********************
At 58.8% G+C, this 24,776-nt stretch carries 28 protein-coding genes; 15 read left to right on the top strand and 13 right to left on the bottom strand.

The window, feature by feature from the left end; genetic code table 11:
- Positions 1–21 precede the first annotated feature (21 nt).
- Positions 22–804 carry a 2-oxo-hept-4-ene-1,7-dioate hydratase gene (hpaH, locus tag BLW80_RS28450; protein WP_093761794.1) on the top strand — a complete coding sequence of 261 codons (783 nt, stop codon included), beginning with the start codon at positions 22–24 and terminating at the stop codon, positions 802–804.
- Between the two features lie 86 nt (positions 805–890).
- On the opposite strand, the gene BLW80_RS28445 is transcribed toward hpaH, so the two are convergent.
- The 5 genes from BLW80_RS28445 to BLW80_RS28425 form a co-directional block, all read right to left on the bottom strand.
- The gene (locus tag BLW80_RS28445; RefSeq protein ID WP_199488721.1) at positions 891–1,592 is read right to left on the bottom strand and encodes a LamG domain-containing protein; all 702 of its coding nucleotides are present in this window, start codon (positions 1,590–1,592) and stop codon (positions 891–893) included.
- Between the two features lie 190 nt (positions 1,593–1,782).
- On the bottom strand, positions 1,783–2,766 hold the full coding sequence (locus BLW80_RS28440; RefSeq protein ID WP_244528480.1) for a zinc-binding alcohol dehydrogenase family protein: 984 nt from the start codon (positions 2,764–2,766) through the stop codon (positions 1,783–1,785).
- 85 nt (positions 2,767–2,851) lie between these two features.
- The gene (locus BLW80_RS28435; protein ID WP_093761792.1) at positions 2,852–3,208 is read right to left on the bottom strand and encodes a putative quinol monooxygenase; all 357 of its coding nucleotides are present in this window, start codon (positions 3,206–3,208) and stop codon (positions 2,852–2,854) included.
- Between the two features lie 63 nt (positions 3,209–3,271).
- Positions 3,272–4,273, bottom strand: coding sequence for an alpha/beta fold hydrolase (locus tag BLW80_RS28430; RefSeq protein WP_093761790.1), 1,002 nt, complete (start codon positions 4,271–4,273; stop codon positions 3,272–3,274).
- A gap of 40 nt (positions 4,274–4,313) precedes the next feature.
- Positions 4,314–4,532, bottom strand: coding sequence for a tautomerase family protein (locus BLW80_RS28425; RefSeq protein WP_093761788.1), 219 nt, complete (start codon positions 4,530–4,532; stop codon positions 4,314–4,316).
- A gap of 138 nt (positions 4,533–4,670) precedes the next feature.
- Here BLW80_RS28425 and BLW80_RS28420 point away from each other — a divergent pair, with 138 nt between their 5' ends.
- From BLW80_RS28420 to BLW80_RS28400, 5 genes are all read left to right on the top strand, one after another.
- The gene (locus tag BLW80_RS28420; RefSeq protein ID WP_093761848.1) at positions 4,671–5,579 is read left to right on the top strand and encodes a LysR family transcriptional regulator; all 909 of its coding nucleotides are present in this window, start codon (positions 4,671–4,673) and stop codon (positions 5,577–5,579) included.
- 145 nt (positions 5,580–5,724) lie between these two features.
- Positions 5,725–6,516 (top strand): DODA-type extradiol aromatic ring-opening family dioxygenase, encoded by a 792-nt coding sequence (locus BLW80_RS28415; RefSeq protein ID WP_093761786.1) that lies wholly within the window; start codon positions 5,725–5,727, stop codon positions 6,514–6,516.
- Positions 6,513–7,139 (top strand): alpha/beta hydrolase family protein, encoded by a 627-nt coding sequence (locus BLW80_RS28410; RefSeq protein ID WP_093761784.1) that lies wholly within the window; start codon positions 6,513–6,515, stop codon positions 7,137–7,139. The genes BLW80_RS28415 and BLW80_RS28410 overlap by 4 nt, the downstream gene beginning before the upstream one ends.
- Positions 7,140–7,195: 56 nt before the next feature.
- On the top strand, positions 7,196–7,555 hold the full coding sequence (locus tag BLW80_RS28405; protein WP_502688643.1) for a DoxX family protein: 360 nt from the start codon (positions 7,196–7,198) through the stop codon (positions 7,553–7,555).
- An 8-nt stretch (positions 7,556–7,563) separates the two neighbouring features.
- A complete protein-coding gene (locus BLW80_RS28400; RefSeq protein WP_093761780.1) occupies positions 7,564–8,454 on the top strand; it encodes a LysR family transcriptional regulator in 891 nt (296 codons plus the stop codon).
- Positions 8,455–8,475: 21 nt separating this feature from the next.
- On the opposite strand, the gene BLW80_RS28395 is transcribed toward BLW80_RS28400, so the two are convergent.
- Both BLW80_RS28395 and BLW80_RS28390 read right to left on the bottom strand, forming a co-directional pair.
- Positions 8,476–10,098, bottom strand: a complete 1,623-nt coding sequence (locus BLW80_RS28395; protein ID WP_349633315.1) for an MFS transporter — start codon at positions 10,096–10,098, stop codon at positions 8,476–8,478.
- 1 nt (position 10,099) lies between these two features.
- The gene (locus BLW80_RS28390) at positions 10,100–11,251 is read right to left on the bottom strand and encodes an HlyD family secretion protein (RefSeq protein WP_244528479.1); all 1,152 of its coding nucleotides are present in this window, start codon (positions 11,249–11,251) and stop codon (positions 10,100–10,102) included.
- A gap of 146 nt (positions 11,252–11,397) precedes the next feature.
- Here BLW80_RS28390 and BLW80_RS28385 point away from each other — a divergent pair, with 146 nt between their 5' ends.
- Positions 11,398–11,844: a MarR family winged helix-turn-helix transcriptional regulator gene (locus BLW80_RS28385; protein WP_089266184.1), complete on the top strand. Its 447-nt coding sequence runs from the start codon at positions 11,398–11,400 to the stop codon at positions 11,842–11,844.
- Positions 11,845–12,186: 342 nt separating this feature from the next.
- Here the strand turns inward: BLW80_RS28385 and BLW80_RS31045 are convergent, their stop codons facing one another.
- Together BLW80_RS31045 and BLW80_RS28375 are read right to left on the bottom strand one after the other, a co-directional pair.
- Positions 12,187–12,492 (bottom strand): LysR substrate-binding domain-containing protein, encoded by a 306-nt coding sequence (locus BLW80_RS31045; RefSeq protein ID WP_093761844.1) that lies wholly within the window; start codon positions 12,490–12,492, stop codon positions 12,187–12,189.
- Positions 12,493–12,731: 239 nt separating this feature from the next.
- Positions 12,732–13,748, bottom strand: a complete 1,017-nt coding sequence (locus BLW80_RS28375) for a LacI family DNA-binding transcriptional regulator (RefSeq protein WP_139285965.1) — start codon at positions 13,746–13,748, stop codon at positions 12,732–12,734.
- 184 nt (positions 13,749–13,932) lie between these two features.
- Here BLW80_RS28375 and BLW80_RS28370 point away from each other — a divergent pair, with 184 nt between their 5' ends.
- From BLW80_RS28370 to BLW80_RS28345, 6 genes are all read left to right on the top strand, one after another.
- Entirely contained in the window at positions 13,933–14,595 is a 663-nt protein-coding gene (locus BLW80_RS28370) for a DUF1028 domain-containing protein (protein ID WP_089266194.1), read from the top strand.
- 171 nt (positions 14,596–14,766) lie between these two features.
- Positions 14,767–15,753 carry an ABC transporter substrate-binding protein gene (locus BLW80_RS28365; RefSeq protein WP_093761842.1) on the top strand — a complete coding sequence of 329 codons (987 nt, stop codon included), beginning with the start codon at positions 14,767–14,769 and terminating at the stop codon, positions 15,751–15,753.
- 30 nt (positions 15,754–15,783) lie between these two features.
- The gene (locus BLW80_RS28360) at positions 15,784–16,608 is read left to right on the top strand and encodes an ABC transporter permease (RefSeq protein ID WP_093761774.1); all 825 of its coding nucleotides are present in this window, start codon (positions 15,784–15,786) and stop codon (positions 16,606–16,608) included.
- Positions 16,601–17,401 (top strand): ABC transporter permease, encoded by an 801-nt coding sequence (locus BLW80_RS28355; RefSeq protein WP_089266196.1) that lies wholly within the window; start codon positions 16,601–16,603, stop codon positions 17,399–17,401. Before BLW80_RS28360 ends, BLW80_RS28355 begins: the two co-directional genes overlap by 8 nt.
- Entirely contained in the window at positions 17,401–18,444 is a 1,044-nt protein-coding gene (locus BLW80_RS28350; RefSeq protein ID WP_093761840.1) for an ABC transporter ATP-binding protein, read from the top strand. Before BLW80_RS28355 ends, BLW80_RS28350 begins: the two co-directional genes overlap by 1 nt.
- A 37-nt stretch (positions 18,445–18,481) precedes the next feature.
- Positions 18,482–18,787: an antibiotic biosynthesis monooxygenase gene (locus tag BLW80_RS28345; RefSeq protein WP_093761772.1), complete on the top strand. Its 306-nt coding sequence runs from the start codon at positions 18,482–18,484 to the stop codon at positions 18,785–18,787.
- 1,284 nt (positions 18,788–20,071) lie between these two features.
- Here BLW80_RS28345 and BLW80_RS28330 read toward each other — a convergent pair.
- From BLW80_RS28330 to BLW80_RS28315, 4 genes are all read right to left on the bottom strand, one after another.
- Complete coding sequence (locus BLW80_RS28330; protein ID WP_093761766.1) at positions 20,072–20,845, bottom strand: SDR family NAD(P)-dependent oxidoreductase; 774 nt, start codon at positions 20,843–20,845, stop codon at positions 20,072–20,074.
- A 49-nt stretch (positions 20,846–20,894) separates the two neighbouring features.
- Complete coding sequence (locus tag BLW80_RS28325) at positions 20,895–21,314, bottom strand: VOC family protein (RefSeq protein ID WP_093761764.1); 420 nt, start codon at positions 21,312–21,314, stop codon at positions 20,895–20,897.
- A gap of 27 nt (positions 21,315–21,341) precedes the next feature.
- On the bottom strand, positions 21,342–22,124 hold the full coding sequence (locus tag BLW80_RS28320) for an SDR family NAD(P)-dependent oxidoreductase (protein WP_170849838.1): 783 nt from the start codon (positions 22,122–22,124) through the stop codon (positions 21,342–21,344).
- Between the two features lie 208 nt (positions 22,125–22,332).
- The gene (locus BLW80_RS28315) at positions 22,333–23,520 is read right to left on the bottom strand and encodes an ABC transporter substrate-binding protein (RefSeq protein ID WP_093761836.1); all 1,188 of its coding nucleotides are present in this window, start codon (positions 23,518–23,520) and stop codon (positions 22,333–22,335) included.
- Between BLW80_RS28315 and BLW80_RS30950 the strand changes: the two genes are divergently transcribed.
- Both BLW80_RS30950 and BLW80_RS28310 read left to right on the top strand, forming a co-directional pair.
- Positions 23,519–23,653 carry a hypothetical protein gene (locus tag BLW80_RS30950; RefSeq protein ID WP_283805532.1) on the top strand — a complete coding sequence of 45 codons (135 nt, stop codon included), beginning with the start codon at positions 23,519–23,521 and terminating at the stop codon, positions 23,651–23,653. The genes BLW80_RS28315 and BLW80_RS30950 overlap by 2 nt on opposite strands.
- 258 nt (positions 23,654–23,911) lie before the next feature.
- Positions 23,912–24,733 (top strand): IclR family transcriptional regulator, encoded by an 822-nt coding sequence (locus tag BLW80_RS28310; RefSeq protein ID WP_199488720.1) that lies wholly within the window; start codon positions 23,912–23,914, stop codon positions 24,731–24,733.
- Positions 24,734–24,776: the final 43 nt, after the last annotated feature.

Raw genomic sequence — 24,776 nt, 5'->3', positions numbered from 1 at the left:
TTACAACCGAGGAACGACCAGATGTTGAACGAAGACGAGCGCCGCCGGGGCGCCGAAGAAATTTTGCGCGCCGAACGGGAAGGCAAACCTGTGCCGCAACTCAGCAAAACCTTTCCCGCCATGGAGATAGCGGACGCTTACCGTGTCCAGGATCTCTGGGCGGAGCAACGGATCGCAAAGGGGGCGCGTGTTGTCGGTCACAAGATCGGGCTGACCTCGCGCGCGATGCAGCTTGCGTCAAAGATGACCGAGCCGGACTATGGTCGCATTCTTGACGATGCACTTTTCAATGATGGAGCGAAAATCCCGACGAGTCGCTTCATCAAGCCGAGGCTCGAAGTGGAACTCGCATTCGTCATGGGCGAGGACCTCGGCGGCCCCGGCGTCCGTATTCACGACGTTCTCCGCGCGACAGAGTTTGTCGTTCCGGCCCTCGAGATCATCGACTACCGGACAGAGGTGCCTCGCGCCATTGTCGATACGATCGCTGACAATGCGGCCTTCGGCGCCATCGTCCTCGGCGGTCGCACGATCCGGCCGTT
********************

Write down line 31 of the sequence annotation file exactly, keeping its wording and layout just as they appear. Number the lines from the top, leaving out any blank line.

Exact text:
- Positions 8,476–10,098, bottom strand: a complete 1,623-nt coding sequence (locus BLW80_RS28395; protein ID WP_349633315.1) for an MFS transporter — start codon at positions 10,096–10,098, stop codon at positions 8,476–8,478.